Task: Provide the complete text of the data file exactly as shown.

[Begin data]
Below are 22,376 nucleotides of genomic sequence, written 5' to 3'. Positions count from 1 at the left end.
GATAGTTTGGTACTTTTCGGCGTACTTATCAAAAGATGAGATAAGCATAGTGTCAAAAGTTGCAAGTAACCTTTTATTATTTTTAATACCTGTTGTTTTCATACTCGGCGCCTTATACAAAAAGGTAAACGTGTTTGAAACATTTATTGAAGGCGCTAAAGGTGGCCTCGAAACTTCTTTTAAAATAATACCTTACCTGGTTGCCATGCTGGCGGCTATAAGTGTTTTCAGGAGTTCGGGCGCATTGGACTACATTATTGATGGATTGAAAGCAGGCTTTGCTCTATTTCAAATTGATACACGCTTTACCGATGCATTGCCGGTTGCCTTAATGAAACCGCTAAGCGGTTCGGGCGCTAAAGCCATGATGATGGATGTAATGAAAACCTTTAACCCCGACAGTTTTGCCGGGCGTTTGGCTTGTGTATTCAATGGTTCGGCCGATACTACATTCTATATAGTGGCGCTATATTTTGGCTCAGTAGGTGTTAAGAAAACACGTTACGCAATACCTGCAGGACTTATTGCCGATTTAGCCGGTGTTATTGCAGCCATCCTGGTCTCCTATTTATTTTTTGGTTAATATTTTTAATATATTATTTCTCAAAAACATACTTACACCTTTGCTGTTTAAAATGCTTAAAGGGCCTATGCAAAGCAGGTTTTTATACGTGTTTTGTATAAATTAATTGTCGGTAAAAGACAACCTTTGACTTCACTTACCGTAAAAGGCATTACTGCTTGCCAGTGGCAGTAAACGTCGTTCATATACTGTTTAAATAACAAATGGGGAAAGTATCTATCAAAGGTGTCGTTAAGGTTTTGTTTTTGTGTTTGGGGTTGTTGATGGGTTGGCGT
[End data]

Below are 22,376 nucleotides of genomic sequence, written 5' to 3'. Positions count from 1 at the left end.
GATAGTTTGGTACTTTTCGGCGTACTTATCAAAAGATGAGATAAGCATAGTGTCAAAAGTTGCAAGTAACCTTTTATTATTTTTAATACCTGTTGTTTTCATACTCGGCGCCTTATACAAAAAGGTAAACGTGTTTGAAACATTTATTGAAGGCGCTAAAGGTGGCCTCGAAACTTCTTTTAAAATAATACCTTACCTGGTTGCCATGCTGGCGGCTATAAGTGTTTTCAGGAGTTCGGGCGCATTGGACTACATTATTGATGGATTGAAAGCAGGCTTTGCTCTATTTCAAATTGATACACGCTTTACCGATGCATTGCCGGTTGCCTTAATGAAACCGCTAAGCGGTTCGGGCGCTAAAGCCATGATGATGGATGTAATGAAAACCTTTAACCCCGACAGTTTTGCCGGGCGTTTGGCTTGTGTATTCAATGGTTCGGCCGATACTACATTCTATATAGTGGCGCTATATTTTGGCTCAGTAGGTGTTAAGAAAACACGTTACGCAATACCTGCAGGACTTATTGCCGATTTAGCCGGTGTTATTGCAGCCATCCTGGTCTCCTATTTATTTTTTGGTTAATATTTTTAATATATTATTTCTCAAAAACATACTTACACCTTTGCTGTTTAAAATGCTTAAAGGGCCTATGCAAAGCAGGTTTTTATACGTGTTTTGTATAAATTAATTGTCGGTAAAAGACAACCTTTGACTTCACTTACCGTAAAAGGCATTACTGCTTGCCAGTGGCAGTAAACGTCGTTCATATACTGTTTAAATAACAAATGGGGAAAGTATCTATCAAAGGTGTCGTTAAGGTTTTGTTTTTGTGTTTGGGGTTGTTGATGGGTTGGCGT